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28.99 USD

Bitter Freedom: Ireland in a Revolutionary World, 1918-1923

by Maurice Walsh
Paperback
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'Who hopes still constantly with patience shall obtain victory in their claim' Sometime heir to the English throne, courtier in danger of losing her head, spy-mistress and would-be architect of a united Catholic Britain: Lady Margaret Douglas is the Tudor whose life demands a wider telling. As niece to Henry ...
So High a Blood: The Life of Margaret, Countess of Lennox
'Who hopes still constantly with patience shall obtain victory in their claim' Sometime heir to the English throne, courtier in danger of losing her head, spy-mistress and would-be architect of a united Catholic Britain: Lady Margaret Douglas is the Tudor whose life demands a wider telling. As niece to Henry VIII and half-sister to James V of Scotland, the beautiful and Catholic Margaret held a unique and precarious position in the English court. Throughout her life, she was to navigate treacherous waters: survival necessitated it. Yet Margaret was no passive pawn or bit-part player. As the Protestant Reformations unfolded across the British Isles and the Tudor monarchs struggled to produce heirs, she had ambitions of her own. She wanted to see her family ruling a united, Catholic Britain. When her niece Mary, Queen of Scots was left a widow, Margaret saw her chance. Through a thoroughly Machiavellian combination of timing, networking and family connections, she set in motion a chain of shattering events that would one day see her descendants succeed to the crowns of England, Ireland and Scotland. Morgan Ring has revived the story of Lady Margaret Douglas to vivid and captivating effect. From a richly detailed backdrop of political and religious turbulence Margaret emerges, full of resilience, grace and intelligence. Drawing on previously unexamined archival sources, So High a Blood presents a fascinating and authoritative portrait of a woman with the greatest of ambitions for her family, her faith and her countries.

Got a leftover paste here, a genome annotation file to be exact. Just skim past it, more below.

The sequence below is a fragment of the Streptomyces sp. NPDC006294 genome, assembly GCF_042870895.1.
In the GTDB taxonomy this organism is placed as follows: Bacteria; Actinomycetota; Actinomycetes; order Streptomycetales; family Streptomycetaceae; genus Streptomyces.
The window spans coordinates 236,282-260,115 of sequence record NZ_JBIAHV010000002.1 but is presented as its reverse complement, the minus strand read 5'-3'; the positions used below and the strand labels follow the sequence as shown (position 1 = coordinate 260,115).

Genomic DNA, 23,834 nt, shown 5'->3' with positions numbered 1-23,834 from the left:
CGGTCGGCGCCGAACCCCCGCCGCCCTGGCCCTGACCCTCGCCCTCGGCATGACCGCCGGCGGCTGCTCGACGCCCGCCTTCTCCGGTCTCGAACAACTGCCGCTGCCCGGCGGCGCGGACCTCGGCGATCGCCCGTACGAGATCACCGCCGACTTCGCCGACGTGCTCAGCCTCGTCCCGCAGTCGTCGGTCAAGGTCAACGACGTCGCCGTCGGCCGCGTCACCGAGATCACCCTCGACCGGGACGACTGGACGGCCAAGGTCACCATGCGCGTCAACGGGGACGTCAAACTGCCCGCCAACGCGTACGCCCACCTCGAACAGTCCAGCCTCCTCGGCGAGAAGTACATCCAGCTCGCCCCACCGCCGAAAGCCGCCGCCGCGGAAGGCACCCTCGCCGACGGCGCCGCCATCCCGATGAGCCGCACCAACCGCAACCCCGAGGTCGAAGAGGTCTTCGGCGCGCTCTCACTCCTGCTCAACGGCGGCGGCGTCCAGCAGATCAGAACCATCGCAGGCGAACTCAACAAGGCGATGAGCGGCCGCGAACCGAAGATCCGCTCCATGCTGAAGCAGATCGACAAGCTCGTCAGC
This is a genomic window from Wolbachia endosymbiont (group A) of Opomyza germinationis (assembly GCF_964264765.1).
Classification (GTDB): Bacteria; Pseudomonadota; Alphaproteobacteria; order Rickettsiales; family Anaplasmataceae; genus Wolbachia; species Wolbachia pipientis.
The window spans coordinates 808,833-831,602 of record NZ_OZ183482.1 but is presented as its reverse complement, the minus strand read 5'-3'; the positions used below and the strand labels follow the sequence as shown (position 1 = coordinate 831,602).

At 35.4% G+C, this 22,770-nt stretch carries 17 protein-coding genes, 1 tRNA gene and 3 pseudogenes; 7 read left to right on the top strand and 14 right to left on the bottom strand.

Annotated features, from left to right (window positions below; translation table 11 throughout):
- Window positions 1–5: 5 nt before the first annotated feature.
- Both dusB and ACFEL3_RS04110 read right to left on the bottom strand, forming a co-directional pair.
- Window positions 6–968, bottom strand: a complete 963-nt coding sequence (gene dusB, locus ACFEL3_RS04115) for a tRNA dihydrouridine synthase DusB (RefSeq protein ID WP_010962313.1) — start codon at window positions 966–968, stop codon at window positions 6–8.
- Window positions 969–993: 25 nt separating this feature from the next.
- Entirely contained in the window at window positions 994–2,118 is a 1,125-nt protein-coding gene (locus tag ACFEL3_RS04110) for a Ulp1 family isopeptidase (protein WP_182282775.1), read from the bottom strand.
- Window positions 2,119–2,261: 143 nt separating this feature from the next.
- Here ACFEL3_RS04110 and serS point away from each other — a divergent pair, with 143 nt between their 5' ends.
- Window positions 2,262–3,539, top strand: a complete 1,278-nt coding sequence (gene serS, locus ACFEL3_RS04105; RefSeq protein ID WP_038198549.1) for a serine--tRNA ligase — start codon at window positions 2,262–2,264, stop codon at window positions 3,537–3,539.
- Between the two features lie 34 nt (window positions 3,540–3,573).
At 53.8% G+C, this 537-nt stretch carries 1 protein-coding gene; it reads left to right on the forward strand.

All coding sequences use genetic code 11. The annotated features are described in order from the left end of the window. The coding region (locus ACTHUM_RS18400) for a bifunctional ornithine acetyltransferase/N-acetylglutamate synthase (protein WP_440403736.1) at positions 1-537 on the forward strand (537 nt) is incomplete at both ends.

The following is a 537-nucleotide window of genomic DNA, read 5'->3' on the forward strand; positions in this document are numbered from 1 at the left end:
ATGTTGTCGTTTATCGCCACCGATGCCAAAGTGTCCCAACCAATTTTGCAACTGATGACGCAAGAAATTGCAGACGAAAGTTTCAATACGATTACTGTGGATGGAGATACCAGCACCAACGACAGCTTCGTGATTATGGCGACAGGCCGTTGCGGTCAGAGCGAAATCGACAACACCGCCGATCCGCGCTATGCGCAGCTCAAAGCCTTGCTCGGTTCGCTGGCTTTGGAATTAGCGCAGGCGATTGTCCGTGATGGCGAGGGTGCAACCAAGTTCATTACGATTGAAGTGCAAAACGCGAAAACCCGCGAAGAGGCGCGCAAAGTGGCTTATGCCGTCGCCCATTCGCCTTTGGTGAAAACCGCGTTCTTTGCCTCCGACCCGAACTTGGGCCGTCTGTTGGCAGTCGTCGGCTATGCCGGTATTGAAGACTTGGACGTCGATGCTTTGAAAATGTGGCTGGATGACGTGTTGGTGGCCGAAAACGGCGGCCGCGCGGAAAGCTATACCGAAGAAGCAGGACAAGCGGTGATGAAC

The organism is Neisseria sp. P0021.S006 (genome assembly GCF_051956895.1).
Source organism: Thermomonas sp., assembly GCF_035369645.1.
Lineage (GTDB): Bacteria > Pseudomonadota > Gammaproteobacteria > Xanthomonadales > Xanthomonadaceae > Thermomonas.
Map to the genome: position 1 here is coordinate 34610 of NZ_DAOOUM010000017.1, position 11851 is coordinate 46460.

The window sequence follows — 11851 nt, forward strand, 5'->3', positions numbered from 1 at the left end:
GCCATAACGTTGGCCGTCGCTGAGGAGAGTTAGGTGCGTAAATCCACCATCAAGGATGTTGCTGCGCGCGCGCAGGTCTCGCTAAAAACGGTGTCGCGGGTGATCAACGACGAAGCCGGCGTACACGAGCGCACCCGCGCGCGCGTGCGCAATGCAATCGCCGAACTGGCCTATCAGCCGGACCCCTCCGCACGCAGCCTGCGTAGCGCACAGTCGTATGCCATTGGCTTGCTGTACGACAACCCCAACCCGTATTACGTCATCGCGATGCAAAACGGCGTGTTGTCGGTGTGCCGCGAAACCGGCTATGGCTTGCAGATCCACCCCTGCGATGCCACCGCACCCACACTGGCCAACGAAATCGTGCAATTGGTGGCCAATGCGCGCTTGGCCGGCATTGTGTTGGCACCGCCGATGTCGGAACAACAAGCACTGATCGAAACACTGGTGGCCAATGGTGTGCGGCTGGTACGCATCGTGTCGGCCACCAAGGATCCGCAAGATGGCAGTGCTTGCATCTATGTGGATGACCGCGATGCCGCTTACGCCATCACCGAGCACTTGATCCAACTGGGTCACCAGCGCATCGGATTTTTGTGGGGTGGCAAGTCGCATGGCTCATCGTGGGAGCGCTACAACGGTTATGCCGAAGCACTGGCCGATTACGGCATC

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18.75 USD

So High a Blood: The Life of Margaret, Countess of Lennox

by Morgan Ring
Paperback
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Build, reinforce and assess students' knowledge throughout their course; tailored to the 2016 CCEA specification and brought to you by the leading History publisher, this study and revision guide combines clear content coverage with practice questions and sample answers. - Ensure understanding of the period with concise coverage of all ...